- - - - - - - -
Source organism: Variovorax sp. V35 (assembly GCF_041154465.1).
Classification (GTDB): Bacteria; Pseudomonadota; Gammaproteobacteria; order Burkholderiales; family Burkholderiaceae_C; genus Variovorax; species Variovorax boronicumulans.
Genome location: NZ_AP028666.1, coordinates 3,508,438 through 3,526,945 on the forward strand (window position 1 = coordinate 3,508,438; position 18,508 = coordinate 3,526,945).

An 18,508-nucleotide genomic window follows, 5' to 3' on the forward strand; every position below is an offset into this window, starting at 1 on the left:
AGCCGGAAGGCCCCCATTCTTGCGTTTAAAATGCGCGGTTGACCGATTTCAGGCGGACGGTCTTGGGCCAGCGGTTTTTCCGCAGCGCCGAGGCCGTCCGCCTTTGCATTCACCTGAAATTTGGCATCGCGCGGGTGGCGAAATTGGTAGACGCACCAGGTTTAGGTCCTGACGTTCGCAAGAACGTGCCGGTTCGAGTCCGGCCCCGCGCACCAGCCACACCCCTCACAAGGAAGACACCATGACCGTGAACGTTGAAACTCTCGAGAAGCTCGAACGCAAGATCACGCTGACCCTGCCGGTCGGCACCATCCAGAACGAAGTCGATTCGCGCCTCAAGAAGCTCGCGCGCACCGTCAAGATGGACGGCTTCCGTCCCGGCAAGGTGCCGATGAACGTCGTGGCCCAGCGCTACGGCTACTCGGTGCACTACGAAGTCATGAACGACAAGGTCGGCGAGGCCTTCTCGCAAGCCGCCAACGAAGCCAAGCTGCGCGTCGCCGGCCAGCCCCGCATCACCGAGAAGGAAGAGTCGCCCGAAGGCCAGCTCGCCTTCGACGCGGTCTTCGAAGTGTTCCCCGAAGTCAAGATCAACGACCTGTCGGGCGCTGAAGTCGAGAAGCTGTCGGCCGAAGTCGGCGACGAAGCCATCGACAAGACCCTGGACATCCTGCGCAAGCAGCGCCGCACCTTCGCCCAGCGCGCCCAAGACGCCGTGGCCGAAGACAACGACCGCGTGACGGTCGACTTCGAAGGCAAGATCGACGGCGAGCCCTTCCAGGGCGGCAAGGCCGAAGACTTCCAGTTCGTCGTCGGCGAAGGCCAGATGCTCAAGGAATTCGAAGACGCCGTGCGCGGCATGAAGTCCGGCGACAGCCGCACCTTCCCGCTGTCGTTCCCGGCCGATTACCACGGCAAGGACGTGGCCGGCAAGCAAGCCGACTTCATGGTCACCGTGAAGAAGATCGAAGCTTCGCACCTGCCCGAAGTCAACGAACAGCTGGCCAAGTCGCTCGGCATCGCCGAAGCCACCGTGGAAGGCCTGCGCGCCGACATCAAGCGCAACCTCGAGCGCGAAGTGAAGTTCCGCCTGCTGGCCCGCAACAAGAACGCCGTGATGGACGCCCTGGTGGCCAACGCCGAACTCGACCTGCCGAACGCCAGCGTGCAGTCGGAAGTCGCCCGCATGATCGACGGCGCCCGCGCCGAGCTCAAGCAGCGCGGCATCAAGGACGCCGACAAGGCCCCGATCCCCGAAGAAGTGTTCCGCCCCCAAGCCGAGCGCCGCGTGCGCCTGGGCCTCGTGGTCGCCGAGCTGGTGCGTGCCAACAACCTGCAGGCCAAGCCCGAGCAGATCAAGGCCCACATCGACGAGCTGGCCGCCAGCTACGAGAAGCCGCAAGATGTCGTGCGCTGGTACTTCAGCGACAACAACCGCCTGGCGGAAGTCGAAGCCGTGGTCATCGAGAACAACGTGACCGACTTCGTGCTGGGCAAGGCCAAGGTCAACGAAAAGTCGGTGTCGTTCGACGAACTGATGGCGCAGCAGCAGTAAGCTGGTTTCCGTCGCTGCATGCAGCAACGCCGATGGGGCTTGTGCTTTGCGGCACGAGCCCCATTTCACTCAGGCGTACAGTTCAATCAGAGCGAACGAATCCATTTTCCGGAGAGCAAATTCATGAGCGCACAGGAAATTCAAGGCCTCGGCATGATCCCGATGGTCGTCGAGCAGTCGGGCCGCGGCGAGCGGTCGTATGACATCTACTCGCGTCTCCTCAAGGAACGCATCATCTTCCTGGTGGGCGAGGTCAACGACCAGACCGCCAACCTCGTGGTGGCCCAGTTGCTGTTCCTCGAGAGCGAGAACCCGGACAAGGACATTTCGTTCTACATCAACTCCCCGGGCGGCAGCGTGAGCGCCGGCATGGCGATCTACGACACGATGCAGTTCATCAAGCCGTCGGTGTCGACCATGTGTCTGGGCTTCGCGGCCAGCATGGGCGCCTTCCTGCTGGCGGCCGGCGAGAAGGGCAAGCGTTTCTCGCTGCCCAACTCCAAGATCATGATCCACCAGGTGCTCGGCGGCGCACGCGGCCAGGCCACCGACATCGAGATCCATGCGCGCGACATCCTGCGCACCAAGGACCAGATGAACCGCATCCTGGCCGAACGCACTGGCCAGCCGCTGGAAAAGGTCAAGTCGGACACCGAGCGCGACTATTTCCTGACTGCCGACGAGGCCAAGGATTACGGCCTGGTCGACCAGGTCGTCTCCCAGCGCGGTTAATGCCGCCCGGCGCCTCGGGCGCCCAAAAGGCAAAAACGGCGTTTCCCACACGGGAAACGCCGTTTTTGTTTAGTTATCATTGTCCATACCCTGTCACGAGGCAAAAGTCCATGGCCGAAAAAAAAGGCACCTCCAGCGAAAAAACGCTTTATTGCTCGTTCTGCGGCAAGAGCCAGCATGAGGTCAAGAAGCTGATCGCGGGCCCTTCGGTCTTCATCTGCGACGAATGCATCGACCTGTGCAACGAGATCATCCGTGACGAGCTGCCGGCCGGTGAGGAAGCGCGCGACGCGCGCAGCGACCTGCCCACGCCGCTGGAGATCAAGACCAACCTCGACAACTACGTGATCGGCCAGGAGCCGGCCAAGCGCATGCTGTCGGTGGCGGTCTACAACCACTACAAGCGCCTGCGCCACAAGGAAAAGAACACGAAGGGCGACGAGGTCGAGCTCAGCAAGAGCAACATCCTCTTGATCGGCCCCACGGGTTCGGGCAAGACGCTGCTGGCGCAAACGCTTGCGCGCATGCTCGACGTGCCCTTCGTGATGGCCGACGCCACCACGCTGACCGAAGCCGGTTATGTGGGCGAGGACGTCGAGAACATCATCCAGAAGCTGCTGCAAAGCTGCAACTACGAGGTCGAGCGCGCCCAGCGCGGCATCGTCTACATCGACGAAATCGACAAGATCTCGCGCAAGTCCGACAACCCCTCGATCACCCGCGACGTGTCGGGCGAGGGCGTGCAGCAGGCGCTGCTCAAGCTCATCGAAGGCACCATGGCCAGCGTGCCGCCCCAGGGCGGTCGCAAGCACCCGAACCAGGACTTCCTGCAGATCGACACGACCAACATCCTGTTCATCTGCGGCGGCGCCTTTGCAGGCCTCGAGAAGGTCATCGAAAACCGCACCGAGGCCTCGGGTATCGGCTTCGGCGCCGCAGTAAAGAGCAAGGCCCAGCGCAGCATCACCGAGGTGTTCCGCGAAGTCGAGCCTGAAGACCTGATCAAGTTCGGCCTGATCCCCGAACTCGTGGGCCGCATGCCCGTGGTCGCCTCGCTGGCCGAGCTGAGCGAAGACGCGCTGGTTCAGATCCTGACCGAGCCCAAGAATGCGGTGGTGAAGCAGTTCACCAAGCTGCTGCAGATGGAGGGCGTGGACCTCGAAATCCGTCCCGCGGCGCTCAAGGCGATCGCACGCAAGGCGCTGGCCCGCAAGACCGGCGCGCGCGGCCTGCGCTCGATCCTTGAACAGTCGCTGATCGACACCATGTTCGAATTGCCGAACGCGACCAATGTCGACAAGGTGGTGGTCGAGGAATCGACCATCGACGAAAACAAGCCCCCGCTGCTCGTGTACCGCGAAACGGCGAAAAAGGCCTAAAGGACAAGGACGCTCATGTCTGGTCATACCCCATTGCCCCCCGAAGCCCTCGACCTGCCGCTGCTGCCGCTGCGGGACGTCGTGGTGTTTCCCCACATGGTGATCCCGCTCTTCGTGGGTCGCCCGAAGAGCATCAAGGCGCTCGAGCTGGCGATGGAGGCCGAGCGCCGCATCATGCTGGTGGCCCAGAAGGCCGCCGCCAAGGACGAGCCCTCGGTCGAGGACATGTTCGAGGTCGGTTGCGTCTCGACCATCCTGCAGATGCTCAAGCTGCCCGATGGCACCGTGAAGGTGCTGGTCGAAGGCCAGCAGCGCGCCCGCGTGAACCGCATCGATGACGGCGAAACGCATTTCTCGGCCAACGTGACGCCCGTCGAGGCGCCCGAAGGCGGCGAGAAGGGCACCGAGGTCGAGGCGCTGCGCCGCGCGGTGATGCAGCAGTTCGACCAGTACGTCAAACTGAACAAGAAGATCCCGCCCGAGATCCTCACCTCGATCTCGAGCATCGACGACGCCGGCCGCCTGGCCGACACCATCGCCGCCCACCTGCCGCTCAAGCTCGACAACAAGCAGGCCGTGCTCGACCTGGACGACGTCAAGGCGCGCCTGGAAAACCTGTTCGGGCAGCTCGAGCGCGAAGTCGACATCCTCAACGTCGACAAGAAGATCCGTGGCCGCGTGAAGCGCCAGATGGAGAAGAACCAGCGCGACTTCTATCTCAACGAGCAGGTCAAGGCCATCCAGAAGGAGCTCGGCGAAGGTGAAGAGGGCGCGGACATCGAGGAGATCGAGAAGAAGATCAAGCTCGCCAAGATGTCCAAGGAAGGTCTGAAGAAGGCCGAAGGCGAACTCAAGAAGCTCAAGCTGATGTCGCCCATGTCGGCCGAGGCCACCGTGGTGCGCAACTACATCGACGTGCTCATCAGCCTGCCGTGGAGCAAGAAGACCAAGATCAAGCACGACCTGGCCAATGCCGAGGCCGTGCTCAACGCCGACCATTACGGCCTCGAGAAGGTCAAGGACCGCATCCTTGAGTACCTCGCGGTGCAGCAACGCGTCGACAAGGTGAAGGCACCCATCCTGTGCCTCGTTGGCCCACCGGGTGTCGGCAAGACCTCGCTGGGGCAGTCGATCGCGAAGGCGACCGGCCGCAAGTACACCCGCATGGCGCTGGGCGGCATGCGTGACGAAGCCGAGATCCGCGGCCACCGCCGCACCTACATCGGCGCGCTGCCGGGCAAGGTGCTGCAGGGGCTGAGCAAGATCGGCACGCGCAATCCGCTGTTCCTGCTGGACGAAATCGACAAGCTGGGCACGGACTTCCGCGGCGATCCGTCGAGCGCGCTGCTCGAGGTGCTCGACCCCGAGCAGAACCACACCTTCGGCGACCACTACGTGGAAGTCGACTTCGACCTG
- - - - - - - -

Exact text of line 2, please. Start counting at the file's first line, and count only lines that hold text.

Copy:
Classification (GTDB): Bacteria; Pseudomonadota; Gammaproteobacteria; order Burkholderiales; family Burkholderiaceae_C; genus Variovorax; species Variovorax boronicumulans.